It is well known that the Oscars have a problem with spotlighting racially empowering films.
I don’t have to detail that here – all you have to do is look up “#OscarsSoWhite” to find a hefty number of opinion articles about it. Putting that aside, I think now it’s time to focus our attention not on what the Oscars failed to do, but rather on where other awards shows succeed. The NAACP Image Awards, which have celebrated black achievement in entertainment for the last 48 years, succeeded in every place where the Oscars failed.
The NAACP Image Awards occurred on February 11th, but I bet most people missed it, or didn’t even know it existed. The ceremony is not particularly well known or extensively advertised, in stark contrast with the Oscars' self-congratulatory two-hour spectacle. The NAACP Image Awards were designed to honor the black entertainers that give so much to the film and music industry, but rarely get the tangible recognition that they deserve. Their acknowledgement of black success proves that without black artists, we would not have some of our favorite visual and musical experiences.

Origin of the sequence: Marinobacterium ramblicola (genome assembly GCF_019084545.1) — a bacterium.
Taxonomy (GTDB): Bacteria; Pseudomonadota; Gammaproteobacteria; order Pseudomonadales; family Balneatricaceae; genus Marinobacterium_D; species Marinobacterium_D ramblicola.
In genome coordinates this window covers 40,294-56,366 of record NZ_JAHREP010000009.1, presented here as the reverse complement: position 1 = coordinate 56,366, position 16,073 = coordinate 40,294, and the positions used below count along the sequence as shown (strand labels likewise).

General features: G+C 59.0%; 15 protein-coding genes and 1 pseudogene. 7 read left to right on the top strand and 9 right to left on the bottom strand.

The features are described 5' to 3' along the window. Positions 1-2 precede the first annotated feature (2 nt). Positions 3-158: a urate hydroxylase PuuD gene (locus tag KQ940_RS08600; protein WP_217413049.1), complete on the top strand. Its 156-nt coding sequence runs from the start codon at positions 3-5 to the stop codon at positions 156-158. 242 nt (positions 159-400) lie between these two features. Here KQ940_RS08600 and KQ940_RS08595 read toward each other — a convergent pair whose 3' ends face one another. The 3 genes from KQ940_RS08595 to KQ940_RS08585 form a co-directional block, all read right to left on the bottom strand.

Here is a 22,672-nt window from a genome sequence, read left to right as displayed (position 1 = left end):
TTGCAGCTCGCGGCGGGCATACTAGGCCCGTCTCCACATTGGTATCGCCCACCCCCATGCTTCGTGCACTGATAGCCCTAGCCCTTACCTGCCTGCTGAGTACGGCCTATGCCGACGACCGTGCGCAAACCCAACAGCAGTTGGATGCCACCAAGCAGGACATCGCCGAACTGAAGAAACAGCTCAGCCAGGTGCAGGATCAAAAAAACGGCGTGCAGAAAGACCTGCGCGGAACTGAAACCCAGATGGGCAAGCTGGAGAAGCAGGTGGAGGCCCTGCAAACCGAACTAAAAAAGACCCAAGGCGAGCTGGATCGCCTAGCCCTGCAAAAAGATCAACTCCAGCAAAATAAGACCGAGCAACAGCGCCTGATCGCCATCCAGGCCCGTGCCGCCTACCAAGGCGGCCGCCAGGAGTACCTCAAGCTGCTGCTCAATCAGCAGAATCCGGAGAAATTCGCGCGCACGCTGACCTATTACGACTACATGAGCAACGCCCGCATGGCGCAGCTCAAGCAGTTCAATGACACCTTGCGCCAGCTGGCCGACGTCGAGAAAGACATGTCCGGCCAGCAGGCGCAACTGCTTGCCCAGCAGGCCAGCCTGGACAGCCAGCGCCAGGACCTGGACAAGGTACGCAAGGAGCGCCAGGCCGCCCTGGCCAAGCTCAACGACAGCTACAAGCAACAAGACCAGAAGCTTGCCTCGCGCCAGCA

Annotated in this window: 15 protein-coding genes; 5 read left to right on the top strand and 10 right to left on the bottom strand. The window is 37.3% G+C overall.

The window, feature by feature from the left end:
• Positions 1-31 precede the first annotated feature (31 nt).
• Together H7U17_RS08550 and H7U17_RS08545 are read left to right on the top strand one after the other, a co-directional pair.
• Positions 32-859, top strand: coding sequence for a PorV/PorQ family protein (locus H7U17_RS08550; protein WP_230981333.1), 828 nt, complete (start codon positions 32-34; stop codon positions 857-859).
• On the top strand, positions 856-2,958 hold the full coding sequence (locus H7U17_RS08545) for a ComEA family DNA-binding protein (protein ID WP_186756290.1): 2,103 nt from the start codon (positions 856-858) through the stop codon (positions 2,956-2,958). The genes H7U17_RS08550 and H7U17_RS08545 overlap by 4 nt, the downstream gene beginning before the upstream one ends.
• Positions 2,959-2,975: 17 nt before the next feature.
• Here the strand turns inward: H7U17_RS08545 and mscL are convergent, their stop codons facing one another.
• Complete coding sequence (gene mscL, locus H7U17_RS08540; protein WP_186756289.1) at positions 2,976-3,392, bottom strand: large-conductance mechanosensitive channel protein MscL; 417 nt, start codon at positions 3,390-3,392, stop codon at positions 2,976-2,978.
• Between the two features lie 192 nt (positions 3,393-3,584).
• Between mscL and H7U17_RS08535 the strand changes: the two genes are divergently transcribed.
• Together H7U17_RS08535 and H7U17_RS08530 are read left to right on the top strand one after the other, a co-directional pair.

Anthony Anderson, the beloved star of black-ish, hosted the ceremony. Anderson started off the show by offering a serious, tear-filled reflection on the legacy of former President Barack Obama. Images of former President Obama and his family were shown on the screen, alongside clips of audience members wiping their eyes. I found myself glancing away to keep myself from crying as well. I particularly appreciated Anderson's professionalism. He praised the Obamas and made very few jokes, which differs from his usual comedic presence. Instead of criticizing President Trump and the Republican Party, he chose to focus on Barack Obama's impact on the black community. The Image Awards represent strength, solidarity, and a focus on what can be done in the present, rather than on what might be done in the future. What mattered at that moment were not the blunders that came with the election of our new president, but rather what the black community had achieved in the past year. And black actors and music artists had done so much – something that is easy to forget.
However, the highlight of the Image Awards this year was the ceremony’s innate empowerment of black women. The pressures of the world have bound black women together into an unbreakable sisterhood, providing the Image Awards with the feel of a “family reunion”.
Taraji P. Henson, Viola Davis, Janelle Monáe, Tracee Ellis-Ross, Ruth Negga, Lupita Nyong’o, Issa Rae, amongst other amazing black women, laughed, hugged, and grinned as they met up with each other on the red carpet. Each woman was absolutely stunning, comfortable, and joyful. When one of these women won an award, she would use her acceptance speech to personally thank each of the other nominees for their support.